Little Rock (KATV) — Summer is here and on Good Afternoon Arkansas, KATV's Brenda Lepenski spoke with Anni Fuenmayor with the Arkansas Children's Nutrition Center to discuss simple ways to keep our foods safe at cookouts and why it is important!
Food Safety is important because it can help prevent foodborne illnesses. Foodborne illnesses can result in an upset stomachache or even worse, hospitalization.
This is especially true in food-illness vulnerable populations:
- Adults age 65 and older.
- Children younger than 5 years.
- People whose immune systems are weakened due to illness or medical treatment.
- Pregnant and lactating women
- Anni says food safety focuses on 4 basic principles with food that we can use daily.
- Always remember the first step in food safety is: Wash your hands! It just takes 20 seconds (for example-singing the Happy Birthday song in your head)
- Wash all your produce even if you will peel it.
- Defrost Safely. Thaw frozen beef, poultry or fish safely in the refrigerator, cold water or a microwave oven. Cook immediately after thawing.
- Avoid Cross Contamination. Prepare raw meat and vegetables using different cutting boards.
- When grilling use separate plates and utensils for raw and cooked meat as well as keeping poultry and ready-to-eat foods separate.
- Check Internal Temperatures. Meats cooked on a grill brown quickly on the outside, which can be misleading – the insides may not have reached a high enough temperature to be appropriately cooked – that is, not heated up enough to ensure all bacteria would be killed. Cook food to a safe minimum internal temperature by using a food thermometer. For more information about specific food temperatures, you can visit the CDC, or the USDA website for food safety.
- Use Food Thermometers Correctly on Burgers. Insert the thermometer through the side of patty until the probe reaches the center.
- Beware of the Danger Zone. Bacteria multiply rapidly between 41 F and 135 F—a.k.a. the Danger Zone. USDA recommends that perishable food be consumed or refrigerated within two hours (one hour in room or outdoor temperatures of 90 F and above).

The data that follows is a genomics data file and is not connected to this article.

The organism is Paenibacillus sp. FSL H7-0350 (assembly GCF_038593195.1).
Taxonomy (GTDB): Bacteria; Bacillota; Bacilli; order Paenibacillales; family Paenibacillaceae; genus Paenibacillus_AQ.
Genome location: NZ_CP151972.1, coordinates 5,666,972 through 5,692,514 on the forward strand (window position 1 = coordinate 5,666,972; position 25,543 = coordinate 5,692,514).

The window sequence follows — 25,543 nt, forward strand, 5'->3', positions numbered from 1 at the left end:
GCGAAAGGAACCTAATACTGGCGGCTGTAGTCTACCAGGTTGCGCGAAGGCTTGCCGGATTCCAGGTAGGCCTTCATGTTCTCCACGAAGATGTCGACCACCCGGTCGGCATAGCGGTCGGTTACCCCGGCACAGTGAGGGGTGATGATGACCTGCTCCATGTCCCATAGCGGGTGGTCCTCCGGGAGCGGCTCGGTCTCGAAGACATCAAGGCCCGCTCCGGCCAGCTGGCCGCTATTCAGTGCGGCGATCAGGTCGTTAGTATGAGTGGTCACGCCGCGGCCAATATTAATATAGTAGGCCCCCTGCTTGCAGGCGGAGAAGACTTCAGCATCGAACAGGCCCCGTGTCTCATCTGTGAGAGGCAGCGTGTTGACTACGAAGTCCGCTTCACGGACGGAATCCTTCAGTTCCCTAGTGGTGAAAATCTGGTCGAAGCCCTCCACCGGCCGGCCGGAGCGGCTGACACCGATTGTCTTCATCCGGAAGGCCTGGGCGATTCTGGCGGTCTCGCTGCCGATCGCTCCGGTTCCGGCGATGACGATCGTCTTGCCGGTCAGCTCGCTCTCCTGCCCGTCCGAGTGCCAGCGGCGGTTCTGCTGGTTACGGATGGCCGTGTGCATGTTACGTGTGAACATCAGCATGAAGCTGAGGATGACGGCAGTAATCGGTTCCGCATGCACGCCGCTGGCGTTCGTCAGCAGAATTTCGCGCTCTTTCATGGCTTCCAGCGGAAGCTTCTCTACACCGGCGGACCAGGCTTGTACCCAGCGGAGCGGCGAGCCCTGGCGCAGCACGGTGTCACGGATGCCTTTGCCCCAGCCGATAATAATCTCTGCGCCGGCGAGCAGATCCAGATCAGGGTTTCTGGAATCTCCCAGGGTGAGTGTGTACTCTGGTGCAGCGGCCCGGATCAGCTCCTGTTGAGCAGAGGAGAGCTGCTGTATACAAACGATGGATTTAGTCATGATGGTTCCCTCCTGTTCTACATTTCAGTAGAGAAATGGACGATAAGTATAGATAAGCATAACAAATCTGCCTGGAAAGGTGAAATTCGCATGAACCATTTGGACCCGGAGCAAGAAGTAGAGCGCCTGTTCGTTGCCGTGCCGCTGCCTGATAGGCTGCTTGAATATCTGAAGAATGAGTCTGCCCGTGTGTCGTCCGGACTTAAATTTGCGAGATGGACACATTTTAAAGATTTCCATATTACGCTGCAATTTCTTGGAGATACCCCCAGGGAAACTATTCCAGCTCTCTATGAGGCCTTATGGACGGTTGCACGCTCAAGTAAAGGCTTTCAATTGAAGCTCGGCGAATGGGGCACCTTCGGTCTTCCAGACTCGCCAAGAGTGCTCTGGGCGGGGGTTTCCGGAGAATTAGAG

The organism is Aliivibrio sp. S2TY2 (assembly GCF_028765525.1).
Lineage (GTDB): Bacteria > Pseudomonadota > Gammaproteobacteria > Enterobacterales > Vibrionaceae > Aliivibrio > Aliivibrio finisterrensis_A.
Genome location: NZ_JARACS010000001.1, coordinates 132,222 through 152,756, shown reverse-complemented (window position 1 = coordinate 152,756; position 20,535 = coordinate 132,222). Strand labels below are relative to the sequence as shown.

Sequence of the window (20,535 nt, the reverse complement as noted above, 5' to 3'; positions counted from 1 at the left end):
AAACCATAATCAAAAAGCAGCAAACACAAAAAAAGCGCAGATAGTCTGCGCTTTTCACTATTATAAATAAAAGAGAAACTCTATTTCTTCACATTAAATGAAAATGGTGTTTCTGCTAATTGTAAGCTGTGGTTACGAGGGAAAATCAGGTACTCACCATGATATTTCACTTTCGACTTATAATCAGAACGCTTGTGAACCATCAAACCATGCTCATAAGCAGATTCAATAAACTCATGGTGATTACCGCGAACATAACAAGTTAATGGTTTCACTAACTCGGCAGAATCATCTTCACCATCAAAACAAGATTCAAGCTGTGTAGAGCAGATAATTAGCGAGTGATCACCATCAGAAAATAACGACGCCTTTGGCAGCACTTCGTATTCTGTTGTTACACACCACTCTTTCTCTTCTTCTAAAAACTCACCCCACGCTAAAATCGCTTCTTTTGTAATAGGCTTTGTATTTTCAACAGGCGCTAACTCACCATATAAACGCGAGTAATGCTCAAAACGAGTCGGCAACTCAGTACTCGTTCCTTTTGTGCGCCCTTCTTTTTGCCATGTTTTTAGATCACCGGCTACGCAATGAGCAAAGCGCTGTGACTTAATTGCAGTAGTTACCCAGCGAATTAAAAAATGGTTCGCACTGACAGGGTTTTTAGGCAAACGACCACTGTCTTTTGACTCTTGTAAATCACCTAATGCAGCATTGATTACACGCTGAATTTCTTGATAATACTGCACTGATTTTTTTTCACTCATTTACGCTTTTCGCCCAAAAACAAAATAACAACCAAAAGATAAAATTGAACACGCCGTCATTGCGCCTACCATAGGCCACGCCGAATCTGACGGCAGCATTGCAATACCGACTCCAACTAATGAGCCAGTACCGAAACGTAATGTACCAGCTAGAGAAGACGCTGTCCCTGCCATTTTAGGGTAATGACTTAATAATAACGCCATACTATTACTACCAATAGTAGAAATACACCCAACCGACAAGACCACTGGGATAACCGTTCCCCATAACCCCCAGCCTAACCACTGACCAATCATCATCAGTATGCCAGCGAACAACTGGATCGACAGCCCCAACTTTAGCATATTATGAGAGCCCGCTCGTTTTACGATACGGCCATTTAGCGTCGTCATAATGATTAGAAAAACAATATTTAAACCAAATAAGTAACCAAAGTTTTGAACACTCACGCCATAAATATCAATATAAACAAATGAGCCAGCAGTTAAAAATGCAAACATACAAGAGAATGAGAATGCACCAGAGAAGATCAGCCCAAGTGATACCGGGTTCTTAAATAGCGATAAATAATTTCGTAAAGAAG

- Any leftovers you plan to save, should be cooled and refrigerated within 2 hours.
- Store Leftovers Properly. Divide leftovers into smaller portions and place them in shallow containers in your refrigerator or cooler. This helps them cool down to a safe temperature more quickly when they get into the cooler.
- Keep It Cool. Pack coolers with ice bags, gel packs or frozen water bottles. Use an appliance thermometer to monitor that food stays chilled at 41 F or below
- And try to eat your leftovers within 7 days
The Arkansas Children’s Nutrition Center is 1 of 6 national human nutrition research centers funded by the USDA, and 1 of only 2 focused on studying the impact of nutrition in children’s growth and development.
Their research is truly translational. That means there are studies with microscopes and traditional scientific labs; there are clinical studies that involve children and mothers to study how nutrition and physical activity impact growth and development; and there are community-based studies that take the best evidence we know from the lab and the clinic to real-world settings where people live, work, and play.
Pregnant women, babies and children, up to age 10 who are interested, can find out more about their studies by calling (501) 364-3309 or visiting www.archildrens.org/ACNC.